A. An Attempted Criminal Threat Includes a Reasonableness Element
Defendant argues that the trial court erred in failing to instruct the jury, sua sponte, that, in order to find him guilty of attempted criminal threat, it must find that “it would have been reasonable for a person to have suffered sustained fear as a result of the threat under the circumstances of this case.” Citing People v. Rodrigues (1994) 8 Cal.4th 1060, 1142, 36 Cal.Rptr.2d 235, 885 P.2d 1, the Attorney General argues that the trial court had no duty to modify standard instructions absent a request. But there is no standard instruction for attempted criminal threat. Defendant's argument is that the trial court's instructions excluded one necessary element of the crime. It is the rule that the trial court must instruct, even without request, on all of the elements of an offense. (People v. Cummings (1993) 4 Cal.4th 1233, 1311, 18 Cal.Rptr.2d 796, 850 P.2d 1.) Accordingly, we shall consider the merits. On the merits, the Attorney General argues that the crime of attempted criminal threat does not include the reasonableness element defendant describes. We disagree.
The reasonableness of a victim's fear is an element of the completed crime of criminal threat as defined by section 422.3 The elements of the completed crime are: (1) The defendant willfully threatened to commit a crime that will result in death or great bodily injury to another person. (2) The defendant had the specific intent that the statement be taken as a threat. (3) The threat was on its face and under the circumstances “ ‘so unequivocal, unconditional, immediate, and specific as to convey to the person threatened, a gravity of purpose and an immediate prospect of execution of the threat.’ ” (4) The threat caused the victim “ ‘to be in sustained fear for his or her own safety or for his or her immediate family's safety.’ ” (5) The victim's fear was reasonable under the circumstances. (§ 422; Toledo, supra, 26 Cal.4th at p. 228, 109 Cal.Rptr.2d 315, 26 P.3d 1051.)
The Attorney General maintains that when a defendant has done everything he needs to do to complete the crime of criminal threat, but he has not achieved his intended result, he has committed an attempted criminal threat regardless of whether or not the intended threat reasonably could have caused the target to suffer sustained fear. We reject the argument because the Supreme Court's definition of the crime of attempted criminal threat expressly includes a reasonableness element.
In Toledo, supra, 26 Cal.4th 221, 109 Cal.Rptr.2d 315, 26 P.3d 1051, the question before the Supreme Court was whether an attempted criminal threat was a crime at all. Toledo held that it was. Consistent with the law pertaining to attempts, Toledo held that a defendant is guilty of an attempted criminal threat “whenever, acting with the specific intent to commit the offense of criminal threat, the defendant performs an act that goes beyond mere preparation and indicates that he or she is putting a plan into action.” (Id. at p. 230, 109 Cal.Rptr.2d 315, 26 P.3d 1051.) But Toledo qualified this broad definition, explaining that, in view of the elements set forth in section 422, “a defendant acts with the specific intent to commit the offense of criminal threat only if he or she specifically intends to threaten to commit a crime resulting in death or great bodily injury with the further intent that the threat be taken as a threat, under circumstances sufficient to convey to the person threatened a gravity of purpose and an immediate prospect of execution so as to reasonably cause the person to be in sustained fear for his or her own safety or for his or her family's safety.” (Toledo, supra, at pp. 230-231, 109 Cal.Rptr.2d 315, 26 P.3d 1051, italics added.)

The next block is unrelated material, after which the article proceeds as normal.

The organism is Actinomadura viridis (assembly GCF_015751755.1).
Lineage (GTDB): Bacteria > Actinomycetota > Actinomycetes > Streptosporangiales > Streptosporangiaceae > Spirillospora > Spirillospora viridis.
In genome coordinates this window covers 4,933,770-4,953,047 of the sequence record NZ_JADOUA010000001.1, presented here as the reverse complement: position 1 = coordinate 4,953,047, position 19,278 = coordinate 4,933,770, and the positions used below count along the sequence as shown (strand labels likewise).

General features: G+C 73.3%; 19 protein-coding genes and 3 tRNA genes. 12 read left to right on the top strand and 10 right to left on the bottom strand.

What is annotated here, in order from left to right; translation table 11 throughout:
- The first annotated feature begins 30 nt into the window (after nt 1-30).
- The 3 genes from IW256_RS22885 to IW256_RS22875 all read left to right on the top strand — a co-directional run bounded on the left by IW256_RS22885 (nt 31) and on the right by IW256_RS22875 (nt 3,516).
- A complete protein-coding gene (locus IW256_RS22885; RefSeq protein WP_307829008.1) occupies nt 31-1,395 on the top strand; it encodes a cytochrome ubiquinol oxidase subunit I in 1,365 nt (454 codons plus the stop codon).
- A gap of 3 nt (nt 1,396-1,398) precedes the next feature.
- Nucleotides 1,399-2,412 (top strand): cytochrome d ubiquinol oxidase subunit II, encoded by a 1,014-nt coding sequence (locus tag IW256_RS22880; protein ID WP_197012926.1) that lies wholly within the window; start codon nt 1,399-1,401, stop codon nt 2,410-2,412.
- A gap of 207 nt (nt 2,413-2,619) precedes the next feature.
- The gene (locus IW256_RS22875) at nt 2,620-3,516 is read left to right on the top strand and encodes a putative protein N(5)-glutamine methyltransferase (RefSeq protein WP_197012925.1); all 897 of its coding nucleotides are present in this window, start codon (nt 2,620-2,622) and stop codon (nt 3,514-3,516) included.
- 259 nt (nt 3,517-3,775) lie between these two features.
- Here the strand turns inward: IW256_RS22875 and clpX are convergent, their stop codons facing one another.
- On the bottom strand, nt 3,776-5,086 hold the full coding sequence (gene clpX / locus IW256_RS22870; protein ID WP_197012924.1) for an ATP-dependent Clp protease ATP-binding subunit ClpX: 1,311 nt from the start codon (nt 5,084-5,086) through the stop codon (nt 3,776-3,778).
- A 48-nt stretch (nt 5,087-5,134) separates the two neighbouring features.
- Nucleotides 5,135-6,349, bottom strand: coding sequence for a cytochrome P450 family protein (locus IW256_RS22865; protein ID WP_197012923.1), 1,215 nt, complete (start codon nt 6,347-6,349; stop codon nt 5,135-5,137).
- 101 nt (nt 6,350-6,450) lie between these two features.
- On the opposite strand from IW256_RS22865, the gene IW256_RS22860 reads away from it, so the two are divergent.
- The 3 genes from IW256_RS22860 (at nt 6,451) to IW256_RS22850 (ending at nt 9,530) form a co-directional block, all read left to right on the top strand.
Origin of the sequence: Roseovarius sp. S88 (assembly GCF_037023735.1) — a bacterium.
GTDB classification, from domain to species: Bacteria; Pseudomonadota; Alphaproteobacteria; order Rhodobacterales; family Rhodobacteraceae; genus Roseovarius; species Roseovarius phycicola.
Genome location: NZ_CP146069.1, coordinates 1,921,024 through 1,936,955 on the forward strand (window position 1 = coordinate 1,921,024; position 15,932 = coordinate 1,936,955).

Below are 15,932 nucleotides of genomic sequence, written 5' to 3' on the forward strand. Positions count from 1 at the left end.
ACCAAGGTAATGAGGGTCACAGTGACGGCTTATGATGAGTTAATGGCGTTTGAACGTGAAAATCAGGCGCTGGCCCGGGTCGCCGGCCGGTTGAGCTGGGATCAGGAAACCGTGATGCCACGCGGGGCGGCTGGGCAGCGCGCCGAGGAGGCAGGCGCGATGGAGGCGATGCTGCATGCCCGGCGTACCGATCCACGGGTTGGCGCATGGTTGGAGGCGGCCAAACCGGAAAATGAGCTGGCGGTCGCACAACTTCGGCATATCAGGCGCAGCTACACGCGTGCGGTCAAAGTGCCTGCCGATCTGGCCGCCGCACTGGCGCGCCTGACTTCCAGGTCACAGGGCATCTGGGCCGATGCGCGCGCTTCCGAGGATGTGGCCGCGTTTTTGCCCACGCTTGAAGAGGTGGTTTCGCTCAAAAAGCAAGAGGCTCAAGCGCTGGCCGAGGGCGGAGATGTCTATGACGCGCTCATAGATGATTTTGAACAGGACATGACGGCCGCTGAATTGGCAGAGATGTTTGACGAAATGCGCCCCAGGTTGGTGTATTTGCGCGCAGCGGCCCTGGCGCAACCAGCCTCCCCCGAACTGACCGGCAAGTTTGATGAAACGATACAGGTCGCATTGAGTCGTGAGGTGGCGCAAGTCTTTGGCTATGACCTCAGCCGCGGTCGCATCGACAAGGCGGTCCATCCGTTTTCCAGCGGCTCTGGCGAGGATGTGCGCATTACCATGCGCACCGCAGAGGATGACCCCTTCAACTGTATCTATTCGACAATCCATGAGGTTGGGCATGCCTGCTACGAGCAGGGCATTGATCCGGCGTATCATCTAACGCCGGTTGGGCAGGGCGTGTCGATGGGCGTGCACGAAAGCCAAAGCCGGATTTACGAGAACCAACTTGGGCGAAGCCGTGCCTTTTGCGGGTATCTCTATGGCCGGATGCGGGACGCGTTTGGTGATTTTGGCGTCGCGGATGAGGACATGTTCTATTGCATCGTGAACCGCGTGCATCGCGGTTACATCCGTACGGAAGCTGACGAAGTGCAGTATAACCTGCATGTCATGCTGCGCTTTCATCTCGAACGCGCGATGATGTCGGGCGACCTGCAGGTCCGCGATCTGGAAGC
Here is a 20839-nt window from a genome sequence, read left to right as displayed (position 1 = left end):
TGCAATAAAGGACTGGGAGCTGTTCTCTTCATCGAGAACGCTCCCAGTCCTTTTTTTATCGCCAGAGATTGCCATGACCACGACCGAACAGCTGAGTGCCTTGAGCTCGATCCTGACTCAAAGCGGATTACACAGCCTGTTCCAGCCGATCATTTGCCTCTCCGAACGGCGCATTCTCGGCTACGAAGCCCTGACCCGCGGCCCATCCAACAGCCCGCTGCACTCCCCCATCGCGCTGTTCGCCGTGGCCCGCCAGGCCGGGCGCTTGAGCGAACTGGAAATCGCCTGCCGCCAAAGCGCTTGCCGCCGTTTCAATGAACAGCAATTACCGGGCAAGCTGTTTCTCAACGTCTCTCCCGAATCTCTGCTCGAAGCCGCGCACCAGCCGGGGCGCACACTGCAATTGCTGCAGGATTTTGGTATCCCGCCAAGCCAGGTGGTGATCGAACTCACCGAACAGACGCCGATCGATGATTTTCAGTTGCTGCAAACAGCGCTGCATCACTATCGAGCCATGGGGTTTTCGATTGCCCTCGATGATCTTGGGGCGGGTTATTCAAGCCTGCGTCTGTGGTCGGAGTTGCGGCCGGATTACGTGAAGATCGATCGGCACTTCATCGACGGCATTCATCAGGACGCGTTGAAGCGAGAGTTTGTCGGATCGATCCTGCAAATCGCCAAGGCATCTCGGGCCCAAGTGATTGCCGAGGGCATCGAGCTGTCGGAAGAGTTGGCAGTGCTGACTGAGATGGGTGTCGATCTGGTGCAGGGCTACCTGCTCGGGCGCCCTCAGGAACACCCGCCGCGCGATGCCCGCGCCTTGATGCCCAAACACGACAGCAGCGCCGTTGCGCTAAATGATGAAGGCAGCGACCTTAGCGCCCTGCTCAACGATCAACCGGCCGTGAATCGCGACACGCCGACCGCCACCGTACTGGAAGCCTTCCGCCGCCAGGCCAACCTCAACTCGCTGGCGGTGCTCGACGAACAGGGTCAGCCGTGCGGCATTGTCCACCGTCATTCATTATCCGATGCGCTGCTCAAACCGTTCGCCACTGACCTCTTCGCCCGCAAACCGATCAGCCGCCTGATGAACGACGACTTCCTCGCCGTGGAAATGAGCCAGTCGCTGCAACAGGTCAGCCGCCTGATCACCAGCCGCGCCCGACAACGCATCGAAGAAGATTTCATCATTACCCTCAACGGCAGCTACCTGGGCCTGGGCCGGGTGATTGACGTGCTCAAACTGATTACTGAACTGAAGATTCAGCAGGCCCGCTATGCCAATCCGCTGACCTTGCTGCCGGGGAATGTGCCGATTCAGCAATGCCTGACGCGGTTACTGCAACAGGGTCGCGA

By way of example, Toledo noted that an attempted criminal threat would exist where “a defendant takes all steps necessary to perpetrate the completed crime of criminal threat by means of a written threat, but the crime is not completed only because the written threat is intercepted before delivery to the threatened person.” (Toledo, supra, 26 Cal.4th at p. 231, 109 Cal.Rptr.2d 315, 26 P.3d 1051.) Similarly, a defendant could be guilty of attempted criminal threat where, with the requisite intent, he makes a sufficient threat orally, directly to the victim, but the victim does not understand the threat, or, where, “for whatever reason, the threat does not actually cause the threatened person to be in sustained fear for his or her safety even though, under the circumstances, that person reasonably could have been placed in such fear.” (Ibid., second italics added.) The facts in Toledo fell into this last category.
In Toledo, the defendant had been charged with making a criminal threat when, during an argument with his wife, he told her, “ ‘You know, death is going to become you tonight. I am going to kill you.’ ” When the wife said she did not care, the defendant aimed the point of a pair of scissors at her throat. At trial, the wife testified that she had not been afraid. (Toledo, supra, 26 Cal.4th at p. 225, 109 Cal.Rptr.2d 315, 26 P.3d 1051.) The jury found defendant not guilty of making a criminal threat but guilty of attempted criminal threat. (Id. at p. 226, 109 Cal.Rptr.2d 315, 26 P.3d 1051.) In upholding the conviction, the Supreme Court observed that the jury properly could have found that the defendant's threat “was made with the requisite intent and was the type of threat that satisfied the provisions of section 422 and reasonably could have caused [the wife] to be in sustained fear for her own safety. At the same time, however, the jury might have entertained a reasonable doubt [in view of the wife's testimony] as to whether the threat actually caused [her] to be in such fear.” (Id. at p. 235, 109 Cal.Rptr.2d 315, 26 P.3d 1051, first italics added.)